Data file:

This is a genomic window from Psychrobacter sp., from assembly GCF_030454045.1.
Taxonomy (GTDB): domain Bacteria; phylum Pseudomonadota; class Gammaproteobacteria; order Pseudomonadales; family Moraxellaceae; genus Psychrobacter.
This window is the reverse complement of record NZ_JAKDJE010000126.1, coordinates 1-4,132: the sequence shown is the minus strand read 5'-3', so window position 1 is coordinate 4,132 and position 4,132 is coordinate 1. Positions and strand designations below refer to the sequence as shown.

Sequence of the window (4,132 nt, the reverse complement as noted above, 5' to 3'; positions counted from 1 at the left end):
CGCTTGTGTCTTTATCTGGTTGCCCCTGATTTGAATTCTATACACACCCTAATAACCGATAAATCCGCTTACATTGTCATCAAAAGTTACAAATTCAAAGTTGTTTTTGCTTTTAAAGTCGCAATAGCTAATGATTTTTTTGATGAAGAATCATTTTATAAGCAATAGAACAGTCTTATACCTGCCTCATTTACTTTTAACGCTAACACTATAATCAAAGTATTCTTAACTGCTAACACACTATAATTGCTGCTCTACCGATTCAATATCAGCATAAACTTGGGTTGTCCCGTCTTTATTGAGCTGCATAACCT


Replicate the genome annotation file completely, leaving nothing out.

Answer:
This is a genomic window from Psychrobacter sp., from assembly GCF_030454045.1.
Taxonomy (GTDB): domain Bacteria; phylum Pseudomonadota; class Gammaproteobacteria; order Pseudomonadales; family Moraxellaceae; genus Psychrobacter.
This window is the reverse complement of record NZ_JAKDJE010000126.1, coordinates 1-4,132: the sequence shown is the minus strand read 5'-3', so window position 1 is coordinate 4,132 and position 4,132 is coordinate 1. Positions and strand designations below refer to the sequence as shown.

Sequence of the window (4,132 nt, the reverse complement as noted above, 5' to 3'; positions counted from 1 at the left end):
CGCTTGTGTCTTTATCTGGTTGCCCCTGATTTGAATTCTATACACACCCTAATAACCGATAAATCCGCTTACATTGTCATCAAAAGTTACAAATTCAAAGTTGTTTTTGCTTTTAAAGTCGCAATAGCTAATGATTTTTTTGATGAAGAATCATTTTATAAGCAATAGAACAGTCTTATACCTGCCTCATTTACTTTTAACGCTAACACTATAATCAAAGTATTCTTAACTGCTAACACACTATAATTGCTGCTCTACCGATTCAATATCAGCATAAACTTGGGTTGTCCCGTCTTTATTGAGCTGCATAACCT